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Het leven van de goot. The gutter life.
During a three-week trip racing some of the biggest UCI 1.1 and 1.2 races from France to the Netherlands, me and my CCB Velotooler teammates began shortening it to “Berm leven” because it’s easier to mutter when you’re stuck in a gutter, a kilometre back, watching some angry Belgian smash the front like he was late for his family dinner.
The problem is, sometimes you feel like you weren’t invited to that dinner. And if you didn’t move up soon the only thing you’d be eating was the exhaust fumes from the caravan cars.
Speaking of dinner, I ate enough European dirt over those three weeks that I shouldn’t be hungry for a week. All during my recent trip I thought about a nice burrito, but here I am typing this on a plane just worried about US customs. “Have you brought any foreign soil with you?” Uhhhhhhhhhhh, yeah I’ve swallowed about a kilo of it.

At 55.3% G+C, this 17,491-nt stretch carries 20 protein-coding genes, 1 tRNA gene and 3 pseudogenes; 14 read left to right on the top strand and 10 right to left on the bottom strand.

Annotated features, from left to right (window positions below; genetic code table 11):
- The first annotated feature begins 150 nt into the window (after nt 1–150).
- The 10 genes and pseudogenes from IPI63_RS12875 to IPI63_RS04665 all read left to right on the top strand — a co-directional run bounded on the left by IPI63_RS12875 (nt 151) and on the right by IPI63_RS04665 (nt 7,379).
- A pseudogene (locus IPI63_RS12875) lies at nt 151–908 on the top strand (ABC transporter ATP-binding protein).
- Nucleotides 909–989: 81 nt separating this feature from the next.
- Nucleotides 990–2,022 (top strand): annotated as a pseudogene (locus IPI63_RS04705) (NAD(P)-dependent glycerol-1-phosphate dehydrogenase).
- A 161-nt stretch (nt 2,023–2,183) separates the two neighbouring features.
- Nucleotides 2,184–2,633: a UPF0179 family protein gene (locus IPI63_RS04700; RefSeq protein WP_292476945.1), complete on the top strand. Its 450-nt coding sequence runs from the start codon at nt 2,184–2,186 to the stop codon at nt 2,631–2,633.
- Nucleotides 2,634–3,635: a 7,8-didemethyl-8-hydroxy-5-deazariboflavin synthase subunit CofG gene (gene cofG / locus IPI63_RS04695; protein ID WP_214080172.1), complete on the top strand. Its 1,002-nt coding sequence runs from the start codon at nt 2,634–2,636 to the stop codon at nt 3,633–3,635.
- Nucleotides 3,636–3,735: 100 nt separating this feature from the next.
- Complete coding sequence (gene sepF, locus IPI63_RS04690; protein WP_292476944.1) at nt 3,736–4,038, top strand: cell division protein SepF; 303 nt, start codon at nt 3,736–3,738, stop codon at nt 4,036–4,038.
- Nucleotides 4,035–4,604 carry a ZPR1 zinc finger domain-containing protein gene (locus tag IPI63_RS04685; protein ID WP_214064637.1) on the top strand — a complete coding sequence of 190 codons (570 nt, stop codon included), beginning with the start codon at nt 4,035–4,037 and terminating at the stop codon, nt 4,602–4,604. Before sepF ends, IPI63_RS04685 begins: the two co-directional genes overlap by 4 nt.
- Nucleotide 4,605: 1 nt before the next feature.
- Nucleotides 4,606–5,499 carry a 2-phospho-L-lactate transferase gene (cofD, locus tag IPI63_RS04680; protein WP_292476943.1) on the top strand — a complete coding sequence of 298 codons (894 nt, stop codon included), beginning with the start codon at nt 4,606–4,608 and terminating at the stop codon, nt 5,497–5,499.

They say it takes years to acclimate to the European style of racing. They say the differences are so large, that soon we will need to send a development squad of toddlers on striders to begin learning the ropes if we want to be competitive. Maybe they even say Americans are soft as hot butter.
Personally, I disagree. Yes, It’s really, really hard, and sure, the roads are smaller, there’s more road furniture (aka some random concrete piece protruding from some random location), there’s cobblestones, dirt fields, and roundabouts. And yes, maybe the natural physique of a fit Belgian male is double the size of me. But at the end of the day, it’s still a bike race, and I think if you are an aggressive bike racer you can fit right in.